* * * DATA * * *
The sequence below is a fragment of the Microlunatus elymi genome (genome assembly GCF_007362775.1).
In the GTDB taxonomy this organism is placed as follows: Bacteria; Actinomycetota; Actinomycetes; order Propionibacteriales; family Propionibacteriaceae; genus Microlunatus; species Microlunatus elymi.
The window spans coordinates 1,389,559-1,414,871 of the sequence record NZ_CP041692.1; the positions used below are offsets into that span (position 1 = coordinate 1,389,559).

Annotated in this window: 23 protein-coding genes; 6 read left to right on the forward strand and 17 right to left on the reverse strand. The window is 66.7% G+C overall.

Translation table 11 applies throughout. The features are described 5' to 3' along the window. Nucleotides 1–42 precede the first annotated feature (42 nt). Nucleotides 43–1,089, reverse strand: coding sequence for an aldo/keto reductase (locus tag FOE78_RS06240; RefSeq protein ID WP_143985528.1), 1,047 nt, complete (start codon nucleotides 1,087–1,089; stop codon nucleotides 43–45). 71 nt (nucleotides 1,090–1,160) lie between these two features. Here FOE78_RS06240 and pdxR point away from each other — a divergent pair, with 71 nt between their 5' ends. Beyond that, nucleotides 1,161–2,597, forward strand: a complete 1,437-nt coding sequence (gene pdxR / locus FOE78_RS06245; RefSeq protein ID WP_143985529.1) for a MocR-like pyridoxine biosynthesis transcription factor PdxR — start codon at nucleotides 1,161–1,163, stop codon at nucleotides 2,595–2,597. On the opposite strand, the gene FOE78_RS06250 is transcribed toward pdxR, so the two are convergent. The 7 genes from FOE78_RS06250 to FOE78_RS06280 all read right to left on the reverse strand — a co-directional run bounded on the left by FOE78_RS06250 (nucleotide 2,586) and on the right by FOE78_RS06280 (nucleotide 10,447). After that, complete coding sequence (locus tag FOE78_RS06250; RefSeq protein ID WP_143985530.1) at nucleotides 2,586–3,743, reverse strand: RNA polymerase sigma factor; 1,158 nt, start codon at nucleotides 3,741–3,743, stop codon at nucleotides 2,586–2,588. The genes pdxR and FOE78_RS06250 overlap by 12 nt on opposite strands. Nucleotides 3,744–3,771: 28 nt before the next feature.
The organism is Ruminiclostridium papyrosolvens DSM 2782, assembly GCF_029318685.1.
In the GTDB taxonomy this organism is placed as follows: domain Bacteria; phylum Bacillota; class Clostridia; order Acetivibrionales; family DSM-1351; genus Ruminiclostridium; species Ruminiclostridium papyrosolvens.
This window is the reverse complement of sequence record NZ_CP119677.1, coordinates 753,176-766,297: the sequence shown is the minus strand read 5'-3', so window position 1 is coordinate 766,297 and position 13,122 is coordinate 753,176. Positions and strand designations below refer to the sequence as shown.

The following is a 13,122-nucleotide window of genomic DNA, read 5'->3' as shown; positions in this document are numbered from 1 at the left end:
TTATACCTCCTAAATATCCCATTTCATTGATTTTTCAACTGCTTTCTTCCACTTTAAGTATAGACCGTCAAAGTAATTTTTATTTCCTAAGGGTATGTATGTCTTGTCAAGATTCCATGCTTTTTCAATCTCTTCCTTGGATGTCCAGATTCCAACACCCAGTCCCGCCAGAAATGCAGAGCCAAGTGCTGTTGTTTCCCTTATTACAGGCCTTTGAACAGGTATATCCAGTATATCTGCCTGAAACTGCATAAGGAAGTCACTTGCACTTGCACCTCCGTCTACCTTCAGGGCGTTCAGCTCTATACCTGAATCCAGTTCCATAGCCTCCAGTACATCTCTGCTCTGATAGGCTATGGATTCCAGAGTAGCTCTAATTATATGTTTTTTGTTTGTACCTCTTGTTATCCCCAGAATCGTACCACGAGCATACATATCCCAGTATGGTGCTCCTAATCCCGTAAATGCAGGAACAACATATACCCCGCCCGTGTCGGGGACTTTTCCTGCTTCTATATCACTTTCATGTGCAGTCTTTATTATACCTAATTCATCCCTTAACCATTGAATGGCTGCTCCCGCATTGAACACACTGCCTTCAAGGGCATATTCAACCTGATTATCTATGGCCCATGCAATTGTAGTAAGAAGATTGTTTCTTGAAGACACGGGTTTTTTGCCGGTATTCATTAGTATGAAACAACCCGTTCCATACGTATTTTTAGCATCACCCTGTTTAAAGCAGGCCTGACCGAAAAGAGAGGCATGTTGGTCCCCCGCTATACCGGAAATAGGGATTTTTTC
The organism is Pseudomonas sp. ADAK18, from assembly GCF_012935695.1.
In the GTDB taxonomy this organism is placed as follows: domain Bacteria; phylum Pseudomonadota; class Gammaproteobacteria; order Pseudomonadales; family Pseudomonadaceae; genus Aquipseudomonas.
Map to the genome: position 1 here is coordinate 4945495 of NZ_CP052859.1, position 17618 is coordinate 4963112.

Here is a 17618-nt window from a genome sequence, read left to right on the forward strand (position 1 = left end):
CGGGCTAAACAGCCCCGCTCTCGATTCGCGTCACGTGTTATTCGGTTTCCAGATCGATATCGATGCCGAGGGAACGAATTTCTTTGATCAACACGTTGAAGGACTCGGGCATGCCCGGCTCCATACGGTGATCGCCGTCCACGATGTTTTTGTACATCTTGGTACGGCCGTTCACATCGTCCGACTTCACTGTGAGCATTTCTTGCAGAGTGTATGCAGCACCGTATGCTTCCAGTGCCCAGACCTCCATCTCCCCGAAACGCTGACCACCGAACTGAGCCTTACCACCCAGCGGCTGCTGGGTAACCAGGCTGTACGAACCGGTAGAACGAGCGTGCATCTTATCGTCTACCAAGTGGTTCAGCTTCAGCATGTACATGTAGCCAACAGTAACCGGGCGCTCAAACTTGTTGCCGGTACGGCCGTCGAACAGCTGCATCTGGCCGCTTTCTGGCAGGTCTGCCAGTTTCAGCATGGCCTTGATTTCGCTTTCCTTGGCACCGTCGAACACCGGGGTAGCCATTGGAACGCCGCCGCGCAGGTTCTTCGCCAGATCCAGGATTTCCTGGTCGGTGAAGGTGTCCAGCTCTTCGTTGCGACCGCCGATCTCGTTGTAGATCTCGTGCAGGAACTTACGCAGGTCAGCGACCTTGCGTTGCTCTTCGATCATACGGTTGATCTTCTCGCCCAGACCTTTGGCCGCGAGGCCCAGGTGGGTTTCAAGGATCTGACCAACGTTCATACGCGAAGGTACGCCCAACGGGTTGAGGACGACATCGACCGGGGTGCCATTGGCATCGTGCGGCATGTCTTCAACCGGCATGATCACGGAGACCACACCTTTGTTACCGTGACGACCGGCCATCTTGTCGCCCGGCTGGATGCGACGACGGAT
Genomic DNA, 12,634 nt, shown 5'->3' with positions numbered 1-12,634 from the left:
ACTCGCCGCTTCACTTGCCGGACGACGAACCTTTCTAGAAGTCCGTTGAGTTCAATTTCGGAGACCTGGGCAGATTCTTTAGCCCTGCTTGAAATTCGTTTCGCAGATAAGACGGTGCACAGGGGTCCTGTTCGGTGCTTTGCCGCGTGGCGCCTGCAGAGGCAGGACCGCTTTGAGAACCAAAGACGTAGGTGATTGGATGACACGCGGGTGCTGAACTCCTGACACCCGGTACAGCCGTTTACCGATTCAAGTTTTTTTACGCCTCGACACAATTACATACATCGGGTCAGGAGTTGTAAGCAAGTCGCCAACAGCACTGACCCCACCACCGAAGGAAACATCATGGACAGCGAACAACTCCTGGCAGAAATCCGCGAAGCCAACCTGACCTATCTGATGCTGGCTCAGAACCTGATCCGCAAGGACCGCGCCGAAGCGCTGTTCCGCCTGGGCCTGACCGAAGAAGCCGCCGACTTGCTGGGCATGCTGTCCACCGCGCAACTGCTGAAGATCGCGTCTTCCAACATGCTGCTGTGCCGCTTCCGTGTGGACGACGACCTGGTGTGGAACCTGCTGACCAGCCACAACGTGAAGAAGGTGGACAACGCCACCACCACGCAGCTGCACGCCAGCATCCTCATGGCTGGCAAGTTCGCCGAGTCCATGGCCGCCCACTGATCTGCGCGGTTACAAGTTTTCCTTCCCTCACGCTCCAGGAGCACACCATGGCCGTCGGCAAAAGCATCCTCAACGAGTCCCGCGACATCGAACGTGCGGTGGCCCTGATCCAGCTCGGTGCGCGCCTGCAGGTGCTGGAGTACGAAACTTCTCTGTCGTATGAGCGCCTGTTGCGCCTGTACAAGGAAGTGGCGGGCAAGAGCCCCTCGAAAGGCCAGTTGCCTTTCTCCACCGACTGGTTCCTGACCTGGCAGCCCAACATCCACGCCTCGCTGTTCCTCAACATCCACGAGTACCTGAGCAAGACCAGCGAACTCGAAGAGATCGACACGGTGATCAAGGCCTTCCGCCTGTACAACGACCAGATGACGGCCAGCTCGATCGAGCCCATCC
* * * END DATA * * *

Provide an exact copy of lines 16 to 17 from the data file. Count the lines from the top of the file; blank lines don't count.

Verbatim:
Genomic DNA, 12,634 nt, shown 5'->3' with positions numbered 1-12,634 from the left:
ACTCGCCGCTTCACTTGCCGGACGACGAACCTTTCTAGAAGTCCGTTGAGTTCAATTTCGGAGACCTGGGCAGATTCTTTAGCCCTGCTTGAAATTCGTTTCGCAGATAAGACGGTGCACAGGGGTCCTGTTCGGTGCTTTGCCGCGTGGCGCCTGCAGAGGCAGGACCGCTTTGAGAACCAAAGACGTAGGTGATTGGATGACACGCGGGTGCTGAACTCCTGACACCCGGTACAGCCGTTTACCGATTCAAGTTTTTTTACGCCTCGACACAATTACATACATCGGGTCAGGAGTTGTAAGCAAGTCGCCAACAGCACTGACCCCACCACCGAAGGAAACATCATGGACAGCGAACAACTCCTGGCAGAAATCCGCGAAGCCAACCTGACCTATCTGATGCTGGCTCAGAACCTGATCCGCAAGGACCGCGCCGAAGCGCTGTTCCGCCTGGGCCTGACCGAAGAAGCCGCCGACTTGCTGGGCATGCTGTCCACCGCGCAACTGCTGAAGATCGCGTCTTCCAACATGCTGCTGTGCCGCTTCCGTGTGGACGACGACCTGGTGTGGAACCTGCTGACCAGCCACAACGTGAAGAAGGTGGACAACGCCACCACCACGCAGCTGCACGCCAGCATCCTCATGGCTGGCAAGTTCGCCGAGTCCATGGCCGCCCACTGATCTGCGCGGTTACAAGTTTTCCTTCCCTCACGCTCCAGGAGCACACCATGGCCGTCGGCAAAAGCATCCTCAACGAGTCCCGCGACATCGAACGTGCGGTGGCCCTGATCCAGCTCGGTGCGCGCCTGCAGGTGCTGGAGTACGAAACTTCTCTGTCGTATGAGCGCCTGTTGCGCCTGTACAAGGAAGTGGCGGGCAAGAGCCCCTCGAAAGGCCAGTTGCCTTTCTCCACCGACTGGTTCCTGACCTGGCAGCCCAACATCCACGCCTCGCTGTTCCTCAACATCCACGAGTACCTGAGCAAGACCAGCGAACTCGAAGAGATCGACACGGTGATCAAGGCCTTCCGCCTGTACAACGACCAGATGACGGCCAGCTCGATCGAGCCCATCC